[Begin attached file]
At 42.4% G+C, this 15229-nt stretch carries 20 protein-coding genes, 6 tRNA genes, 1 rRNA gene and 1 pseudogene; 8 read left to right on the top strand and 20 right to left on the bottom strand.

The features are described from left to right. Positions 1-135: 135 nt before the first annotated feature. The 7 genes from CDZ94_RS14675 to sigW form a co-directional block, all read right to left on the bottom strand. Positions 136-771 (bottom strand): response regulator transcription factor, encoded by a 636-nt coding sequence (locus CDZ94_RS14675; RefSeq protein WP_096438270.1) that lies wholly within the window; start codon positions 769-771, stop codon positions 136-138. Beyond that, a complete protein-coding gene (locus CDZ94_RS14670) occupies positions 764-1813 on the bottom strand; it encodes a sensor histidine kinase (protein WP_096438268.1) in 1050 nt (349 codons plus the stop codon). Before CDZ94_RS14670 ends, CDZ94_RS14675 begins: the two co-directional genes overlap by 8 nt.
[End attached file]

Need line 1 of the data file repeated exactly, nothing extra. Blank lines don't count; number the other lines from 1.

At 42.4% G+C, this 15229-nt stretch carries 20 protein-coding genes, 6 tRNA genes, 1 rRNA gene and 1 pseudogene; 8 read left to right on the top strand and 20 right to left on the bottom strand.